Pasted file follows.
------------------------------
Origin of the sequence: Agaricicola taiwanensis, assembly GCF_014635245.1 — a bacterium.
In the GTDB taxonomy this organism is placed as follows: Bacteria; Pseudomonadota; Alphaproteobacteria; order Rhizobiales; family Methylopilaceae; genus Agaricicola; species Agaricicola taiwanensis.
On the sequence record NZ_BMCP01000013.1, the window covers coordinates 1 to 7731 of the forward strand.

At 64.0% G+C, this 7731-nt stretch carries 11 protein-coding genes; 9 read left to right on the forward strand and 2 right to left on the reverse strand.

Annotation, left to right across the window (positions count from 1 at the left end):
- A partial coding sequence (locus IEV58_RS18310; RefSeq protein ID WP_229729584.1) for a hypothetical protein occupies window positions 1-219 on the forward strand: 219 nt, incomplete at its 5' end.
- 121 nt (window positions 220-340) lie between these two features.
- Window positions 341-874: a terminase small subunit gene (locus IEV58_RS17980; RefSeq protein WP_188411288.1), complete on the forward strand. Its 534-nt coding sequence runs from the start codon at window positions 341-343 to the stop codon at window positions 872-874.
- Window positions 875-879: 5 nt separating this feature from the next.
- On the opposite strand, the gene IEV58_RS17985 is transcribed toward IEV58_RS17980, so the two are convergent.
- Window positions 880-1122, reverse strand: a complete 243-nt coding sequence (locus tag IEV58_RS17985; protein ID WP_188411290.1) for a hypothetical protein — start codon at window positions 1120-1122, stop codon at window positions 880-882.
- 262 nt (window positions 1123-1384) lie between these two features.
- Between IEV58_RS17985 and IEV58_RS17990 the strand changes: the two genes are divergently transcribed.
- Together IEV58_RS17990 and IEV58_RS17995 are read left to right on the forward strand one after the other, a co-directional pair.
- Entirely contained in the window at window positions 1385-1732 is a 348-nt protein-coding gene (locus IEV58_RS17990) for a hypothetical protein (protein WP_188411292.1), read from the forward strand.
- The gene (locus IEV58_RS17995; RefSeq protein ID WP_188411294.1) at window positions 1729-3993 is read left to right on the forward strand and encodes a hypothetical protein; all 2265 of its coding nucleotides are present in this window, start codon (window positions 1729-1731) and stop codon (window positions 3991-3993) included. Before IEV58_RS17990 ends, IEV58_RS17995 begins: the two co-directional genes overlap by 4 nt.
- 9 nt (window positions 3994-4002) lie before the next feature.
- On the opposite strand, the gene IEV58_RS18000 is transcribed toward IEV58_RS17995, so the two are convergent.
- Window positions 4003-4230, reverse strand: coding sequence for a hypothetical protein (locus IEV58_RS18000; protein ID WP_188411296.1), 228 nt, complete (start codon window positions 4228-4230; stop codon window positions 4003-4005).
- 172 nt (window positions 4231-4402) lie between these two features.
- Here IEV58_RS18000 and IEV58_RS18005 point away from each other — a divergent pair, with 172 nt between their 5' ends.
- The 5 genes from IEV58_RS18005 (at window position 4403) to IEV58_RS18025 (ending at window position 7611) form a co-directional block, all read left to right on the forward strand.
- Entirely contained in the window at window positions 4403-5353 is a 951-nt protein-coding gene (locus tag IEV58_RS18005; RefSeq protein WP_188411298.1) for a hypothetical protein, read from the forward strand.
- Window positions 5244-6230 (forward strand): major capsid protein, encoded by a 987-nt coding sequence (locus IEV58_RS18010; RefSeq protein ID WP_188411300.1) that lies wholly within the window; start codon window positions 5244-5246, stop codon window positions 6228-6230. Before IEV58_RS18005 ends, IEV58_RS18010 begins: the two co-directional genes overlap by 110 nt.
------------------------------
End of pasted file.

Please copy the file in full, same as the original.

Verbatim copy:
Origin of the sequence: Agaricicola taiwanensis, assembly GCF_014635245.1 — a bacterium.
In the GTDB taxonomy this organism is placed as follows: Bacteria; Pseudomonadota; Alphaproteobacteria; order Rhizobiales; family Methylopilaceae; genus Agaricicola; species Agaricicola taiwanensis.
On the sequence record NZ_BMCP01000013.1, the window covers coordinates 1 to 7731 of the forward strand.

At 64.0% G+C, this 7731-nt stretch carries 11 protein-coding genes; 9 read left to right on the forward strand and 2 right to left on the reverse strand.

Annotation, left to right across the window (positions count from 1 at the left end):
- A partial coding sequence (locus IEV58_RS18310; RefSeq protein ID WP_229729584.1) for a hypothetical protein occupies window positions 1-219 on the forward strand: 219 nt, incomplete at its 5' end.
- 121 nt (window positions 220-340) lie between these two features.
- Window positions 341-874: a terminase small subunit gene (locus IEV58_RS17980; RefSeq protein WP_188411288.1), complete on the forward strand. Its 534-nt coding sequence runs from the start codon at window positions 341-343 to the stop codon at window positions 872-874.
- Window positions 875-879: 5 nt separating this feature from the next.
- On the opposite strand, the gene IEV58_RS17985 is transcribed toward IEV58_RS17980, so the two are convergent.
- Window positions 880-1122, reverse strand: a complete 243-nt coding sequence (locus tag IEV58_RS17985; protein ID WP_188411290.1) for a hypothetical protein — start codon at window positions 1120-1122, stop codon at window positions 880-882.
- 262 nt (window positions 1123-1384) lie between these two features.
- Between IEV58_RS17985 and IEV58_RS17990 the strand changes: the two genes are divergently transcribed.
- Together IEV58_RS17990 and IEV58_RS17995 are read left to right on the forward strand one after the other, a co-directional pair.
- Entirely contained in the window at window positions 1385-1732 is a 348-nt protein-coding gene (locus IEV58_RS17990) for a hypothetical protein (protein WP_188411292.1), read from the forward strand.
- The gene (locus IEV58_RS17995; RefSeq protein ID WP_188411294.1) at window positions 1729-3993 is read left to right on the forward strand and encodes a hypothetical protein; all 2265 of its coding nucleotides are present in this window, start codon (window positions 1729-1731) and stop codon (window positions 3991-3993) included. Before IEV58_RS17990 ends, IEV58_RS17995 begins: the two co-directional genes overlap by 4 nt.
- 9 nt (window positions 3994-4002) lie before the next feature.
- On the opposite strand, the gene IEV58_RS18000 is transcribed toward IEV58_RS17995, so the two are convergent.
- Window positions 4003-4230, reverse strand: coding sequence for a hypothetical protein (locus IEV58_RS18000; protein ID WP_188411296.1), 228 nt, complete (start codon window positions 4228-4230; stop codon window positions 4003-4005).
- 172 nt (window positions 4231-4402) lie between these two features.
- Here IEV58_RS18000 and IEV58_RS18005 point away from each other — a divergent pair, with 172 nt between their 5' ends.
- The 5 genes from IEV58_RS18005 (at window position 4403) to IEV58_RS18025 (ending at window position 7611) form a co-directional block, all read left to right on the forward strand.
- Entirely contained in the window at window positions 4403-5353 is a 951-nt protein-coding gene (locus tag IEV58_RS18005; RefSeq protein WP_188411298.1) for a hypothetical protein, read from the forward strand.
- Window positions 5244-6230 (forward strand): major capsid protein, encoded by a 987-nt coding sequence (locus IEV58_RS18010; RefSeq protein ID WP_188411300.1) that lies wholly within the window; start codon window positions 5244-5246, stop codon window positions 6228-6230. Before IEV58_RS18005 ends, IEV58_RS18010 begins: the two co-directional genes overlap by 110 nt.